bird-minder n [Found also in Brit Engl; cf mind n C6] Sth hist
One who frightens birds away from a crop; also vbl n bird-minding the activity of doing this.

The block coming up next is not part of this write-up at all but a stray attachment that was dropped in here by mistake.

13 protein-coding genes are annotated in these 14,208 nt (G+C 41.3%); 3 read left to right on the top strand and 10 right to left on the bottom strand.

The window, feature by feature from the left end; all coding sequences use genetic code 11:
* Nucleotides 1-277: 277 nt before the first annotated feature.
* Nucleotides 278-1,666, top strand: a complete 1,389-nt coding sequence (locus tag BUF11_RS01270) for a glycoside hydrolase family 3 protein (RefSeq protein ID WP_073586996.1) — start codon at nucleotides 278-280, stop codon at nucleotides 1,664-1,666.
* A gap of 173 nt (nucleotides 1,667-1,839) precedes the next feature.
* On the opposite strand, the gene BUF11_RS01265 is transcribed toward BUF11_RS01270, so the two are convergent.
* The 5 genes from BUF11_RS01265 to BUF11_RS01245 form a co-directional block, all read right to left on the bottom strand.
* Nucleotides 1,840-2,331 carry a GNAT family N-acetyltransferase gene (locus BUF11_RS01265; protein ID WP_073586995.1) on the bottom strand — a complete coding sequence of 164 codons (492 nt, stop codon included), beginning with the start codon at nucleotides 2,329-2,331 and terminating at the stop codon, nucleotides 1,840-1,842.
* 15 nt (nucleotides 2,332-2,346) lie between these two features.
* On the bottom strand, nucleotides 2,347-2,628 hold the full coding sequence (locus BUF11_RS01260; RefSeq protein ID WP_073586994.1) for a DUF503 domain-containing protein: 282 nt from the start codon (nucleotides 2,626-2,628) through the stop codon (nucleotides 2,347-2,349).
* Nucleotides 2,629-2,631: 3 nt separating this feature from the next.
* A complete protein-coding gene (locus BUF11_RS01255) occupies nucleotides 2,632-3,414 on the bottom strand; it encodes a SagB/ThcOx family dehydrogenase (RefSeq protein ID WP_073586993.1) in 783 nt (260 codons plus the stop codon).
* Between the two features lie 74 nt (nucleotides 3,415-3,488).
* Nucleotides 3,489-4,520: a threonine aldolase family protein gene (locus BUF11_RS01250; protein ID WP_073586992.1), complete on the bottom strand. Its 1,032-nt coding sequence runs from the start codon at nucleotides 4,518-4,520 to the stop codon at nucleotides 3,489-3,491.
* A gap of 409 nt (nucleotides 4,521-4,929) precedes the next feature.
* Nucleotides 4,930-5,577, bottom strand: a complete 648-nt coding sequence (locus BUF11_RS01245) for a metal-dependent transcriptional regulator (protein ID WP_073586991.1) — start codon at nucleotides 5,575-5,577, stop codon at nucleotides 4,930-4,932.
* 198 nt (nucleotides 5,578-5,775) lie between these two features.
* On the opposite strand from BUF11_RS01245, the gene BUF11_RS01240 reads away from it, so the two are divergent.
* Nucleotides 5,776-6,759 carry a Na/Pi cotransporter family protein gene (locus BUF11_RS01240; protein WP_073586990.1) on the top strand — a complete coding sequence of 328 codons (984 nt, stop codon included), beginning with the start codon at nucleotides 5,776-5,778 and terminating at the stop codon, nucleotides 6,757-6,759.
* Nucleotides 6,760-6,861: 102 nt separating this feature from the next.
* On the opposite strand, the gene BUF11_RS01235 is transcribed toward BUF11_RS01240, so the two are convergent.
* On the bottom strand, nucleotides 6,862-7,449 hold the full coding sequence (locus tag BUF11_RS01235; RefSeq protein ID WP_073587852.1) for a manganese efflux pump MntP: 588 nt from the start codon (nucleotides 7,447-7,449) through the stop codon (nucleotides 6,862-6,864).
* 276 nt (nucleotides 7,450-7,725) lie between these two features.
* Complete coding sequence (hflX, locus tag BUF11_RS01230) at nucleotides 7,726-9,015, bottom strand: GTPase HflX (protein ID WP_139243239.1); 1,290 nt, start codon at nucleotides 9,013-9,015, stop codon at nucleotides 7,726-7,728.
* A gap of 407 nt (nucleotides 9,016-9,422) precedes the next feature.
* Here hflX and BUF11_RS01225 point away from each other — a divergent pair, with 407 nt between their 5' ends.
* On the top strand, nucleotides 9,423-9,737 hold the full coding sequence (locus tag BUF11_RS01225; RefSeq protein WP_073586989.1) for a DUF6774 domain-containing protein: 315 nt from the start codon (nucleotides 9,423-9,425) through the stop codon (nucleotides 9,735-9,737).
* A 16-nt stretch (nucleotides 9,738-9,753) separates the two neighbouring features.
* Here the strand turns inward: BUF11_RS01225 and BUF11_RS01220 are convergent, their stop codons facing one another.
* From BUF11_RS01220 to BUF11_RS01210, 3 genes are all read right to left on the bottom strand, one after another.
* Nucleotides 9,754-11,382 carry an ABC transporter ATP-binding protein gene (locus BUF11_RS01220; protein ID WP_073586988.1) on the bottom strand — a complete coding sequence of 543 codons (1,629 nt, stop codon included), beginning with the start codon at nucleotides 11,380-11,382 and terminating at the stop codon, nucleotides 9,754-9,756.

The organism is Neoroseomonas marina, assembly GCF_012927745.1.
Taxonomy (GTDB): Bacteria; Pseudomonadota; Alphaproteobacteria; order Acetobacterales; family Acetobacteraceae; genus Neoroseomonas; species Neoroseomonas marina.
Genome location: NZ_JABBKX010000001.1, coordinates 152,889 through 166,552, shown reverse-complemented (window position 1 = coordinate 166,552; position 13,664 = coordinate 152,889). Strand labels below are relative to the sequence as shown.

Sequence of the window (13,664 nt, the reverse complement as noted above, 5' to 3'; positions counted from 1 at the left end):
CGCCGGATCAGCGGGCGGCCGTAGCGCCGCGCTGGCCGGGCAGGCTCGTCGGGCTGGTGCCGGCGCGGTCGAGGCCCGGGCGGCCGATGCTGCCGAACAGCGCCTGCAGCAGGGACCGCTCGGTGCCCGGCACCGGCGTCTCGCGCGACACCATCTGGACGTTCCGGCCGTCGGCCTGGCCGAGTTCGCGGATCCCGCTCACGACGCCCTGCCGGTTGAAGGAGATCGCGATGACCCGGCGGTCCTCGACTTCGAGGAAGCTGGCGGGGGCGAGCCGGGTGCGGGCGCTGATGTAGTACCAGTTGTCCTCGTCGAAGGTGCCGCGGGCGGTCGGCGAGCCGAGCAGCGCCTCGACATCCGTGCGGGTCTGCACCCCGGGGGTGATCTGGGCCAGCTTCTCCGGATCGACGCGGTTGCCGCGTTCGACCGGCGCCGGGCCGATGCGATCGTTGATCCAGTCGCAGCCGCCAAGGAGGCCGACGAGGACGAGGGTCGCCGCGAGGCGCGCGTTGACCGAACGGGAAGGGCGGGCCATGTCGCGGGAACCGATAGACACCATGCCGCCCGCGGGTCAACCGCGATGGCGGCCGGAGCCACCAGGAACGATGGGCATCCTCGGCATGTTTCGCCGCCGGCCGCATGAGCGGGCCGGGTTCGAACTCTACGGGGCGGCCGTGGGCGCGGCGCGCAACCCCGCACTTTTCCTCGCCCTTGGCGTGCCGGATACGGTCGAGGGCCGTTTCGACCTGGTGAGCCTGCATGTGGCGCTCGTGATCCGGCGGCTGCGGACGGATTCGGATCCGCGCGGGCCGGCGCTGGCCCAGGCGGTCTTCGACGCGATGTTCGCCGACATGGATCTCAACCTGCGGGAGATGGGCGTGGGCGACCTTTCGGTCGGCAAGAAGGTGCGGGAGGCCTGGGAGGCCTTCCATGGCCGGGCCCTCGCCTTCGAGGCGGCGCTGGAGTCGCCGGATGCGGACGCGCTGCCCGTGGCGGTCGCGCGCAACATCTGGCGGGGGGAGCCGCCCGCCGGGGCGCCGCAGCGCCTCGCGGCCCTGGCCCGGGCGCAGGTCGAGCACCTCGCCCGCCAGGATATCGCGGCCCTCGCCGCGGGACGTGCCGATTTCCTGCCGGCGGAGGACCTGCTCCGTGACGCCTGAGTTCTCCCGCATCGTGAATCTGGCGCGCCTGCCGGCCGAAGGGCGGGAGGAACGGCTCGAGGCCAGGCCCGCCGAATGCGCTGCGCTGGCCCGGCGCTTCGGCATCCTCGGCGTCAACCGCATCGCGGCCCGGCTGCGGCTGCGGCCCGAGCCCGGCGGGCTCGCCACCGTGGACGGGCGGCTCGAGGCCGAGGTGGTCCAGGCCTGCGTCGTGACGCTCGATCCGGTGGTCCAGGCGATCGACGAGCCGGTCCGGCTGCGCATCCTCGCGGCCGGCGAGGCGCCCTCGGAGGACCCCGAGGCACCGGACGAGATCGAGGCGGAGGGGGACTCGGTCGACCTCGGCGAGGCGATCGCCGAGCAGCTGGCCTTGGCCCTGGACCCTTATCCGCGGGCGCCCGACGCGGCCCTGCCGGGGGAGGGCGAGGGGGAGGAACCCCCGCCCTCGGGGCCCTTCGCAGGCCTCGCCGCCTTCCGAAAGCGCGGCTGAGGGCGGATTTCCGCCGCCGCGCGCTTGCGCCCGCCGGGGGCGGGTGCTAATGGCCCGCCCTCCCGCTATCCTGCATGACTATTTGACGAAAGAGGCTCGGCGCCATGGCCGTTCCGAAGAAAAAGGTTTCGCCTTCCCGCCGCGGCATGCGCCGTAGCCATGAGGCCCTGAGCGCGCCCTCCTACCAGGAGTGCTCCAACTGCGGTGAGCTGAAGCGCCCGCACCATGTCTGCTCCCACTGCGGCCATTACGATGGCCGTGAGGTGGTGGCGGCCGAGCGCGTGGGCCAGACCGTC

1828 S. Agriculturist 1.496, The bird-minder is desired, in the spring season, to shoot principally the hen bird, this tariffys, or interrupts propagation, and the gentlemen are induced to go sparking elsewhere, perhaps in your next neighbours field. 1841 (1842) Holmes S. Farmer & Market Gardener 13 SC, A quart of tar will be sufficient for a bushel of corn. . . Since using the tar, I have never had a bird minder, or lost a stand by crows or other birds. 1870 Rural Carolinian 1.607, [List of expenses in growing 300 acres of rice:] Bird minding—200 00[,] Powder, caps, etc—100 00. 1888 LA Planter & Sugar Manufacturer 1.53, The bird-minders who are employed to keep the birds away usually fail in their duty. . . [I]t is “penny wise and pound foolish” to economize in bird-minding and to then have them carry off the whole crop. 1910 Wayne Birds SC 113, Fields which are planted with oats in February must be constantly guarded by boys called “bird minders.” 1928 U.S. Dept. Ag. Farmers’ Bulletin 1571.14 VA, In 1927 starlings inflicted severe damage to grapes on the Arlington (Va.) Experimental Farm. . . A large flock driven from neighboring cornfields by bird minders congregated in the vicinity of the vineyard. 1941 Writers’ Program Guide South Carolina 389, Plantation ‘bird-minders,’ armed with muskets, tin pans, and rawhide whips, were stationed on the banks to scare the marauders away.